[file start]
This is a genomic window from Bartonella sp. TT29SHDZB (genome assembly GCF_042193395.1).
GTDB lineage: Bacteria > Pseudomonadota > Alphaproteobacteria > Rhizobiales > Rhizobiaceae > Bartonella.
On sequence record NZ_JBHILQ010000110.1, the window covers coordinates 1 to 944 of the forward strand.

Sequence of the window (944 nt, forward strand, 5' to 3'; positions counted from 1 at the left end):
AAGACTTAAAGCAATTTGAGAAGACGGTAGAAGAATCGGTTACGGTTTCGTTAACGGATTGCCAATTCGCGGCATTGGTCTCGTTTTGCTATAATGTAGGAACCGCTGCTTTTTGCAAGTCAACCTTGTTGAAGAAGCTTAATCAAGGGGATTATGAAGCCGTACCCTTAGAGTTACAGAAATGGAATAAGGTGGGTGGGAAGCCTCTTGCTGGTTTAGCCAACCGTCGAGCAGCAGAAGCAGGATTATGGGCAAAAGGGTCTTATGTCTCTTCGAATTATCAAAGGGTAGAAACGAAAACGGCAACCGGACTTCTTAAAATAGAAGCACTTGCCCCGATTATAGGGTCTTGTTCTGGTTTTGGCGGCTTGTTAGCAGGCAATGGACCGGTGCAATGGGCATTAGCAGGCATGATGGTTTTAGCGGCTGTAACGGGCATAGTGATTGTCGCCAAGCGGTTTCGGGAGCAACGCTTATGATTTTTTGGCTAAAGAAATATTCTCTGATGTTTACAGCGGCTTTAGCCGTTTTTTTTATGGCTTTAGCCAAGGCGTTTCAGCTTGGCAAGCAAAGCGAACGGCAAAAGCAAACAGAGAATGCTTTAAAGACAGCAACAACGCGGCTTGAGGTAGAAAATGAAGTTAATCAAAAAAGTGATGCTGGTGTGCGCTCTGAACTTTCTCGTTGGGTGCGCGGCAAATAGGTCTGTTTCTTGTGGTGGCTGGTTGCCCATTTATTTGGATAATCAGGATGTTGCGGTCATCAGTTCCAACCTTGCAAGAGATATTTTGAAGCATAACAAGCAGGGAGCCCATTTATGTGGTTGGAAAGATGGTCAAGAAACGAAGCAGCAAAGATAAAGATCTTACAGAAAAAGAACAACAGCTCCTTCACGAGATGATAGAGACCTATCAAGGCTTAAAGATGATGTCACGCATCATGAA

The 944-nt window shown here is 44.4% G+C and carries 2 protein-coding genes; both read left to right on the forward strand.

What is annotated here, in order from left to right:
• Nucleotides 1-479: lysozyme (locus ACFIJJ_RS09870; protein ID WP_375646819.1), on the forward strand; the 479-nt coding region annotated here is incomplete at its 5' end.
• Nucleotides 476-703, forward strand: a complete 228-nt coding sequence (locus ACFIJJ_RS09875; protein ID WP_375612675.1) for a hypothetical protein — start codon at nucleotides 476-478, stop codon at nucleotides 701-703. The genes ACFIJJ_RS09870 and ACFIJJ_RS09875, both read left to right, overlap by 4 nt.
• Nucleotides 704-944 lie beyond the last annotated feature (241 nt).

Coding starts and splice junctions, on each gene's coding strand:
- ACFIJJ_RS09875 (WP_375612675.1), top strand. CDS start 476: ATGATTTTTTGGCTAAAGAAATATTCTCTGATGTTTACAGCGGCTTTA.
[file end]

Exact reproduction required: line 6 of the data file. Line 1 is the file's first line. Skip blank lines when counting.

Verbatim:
The 944-nt window shown here is 44.4% G+C and carries 2 protein-coding genes; both read left to right on the forward strand.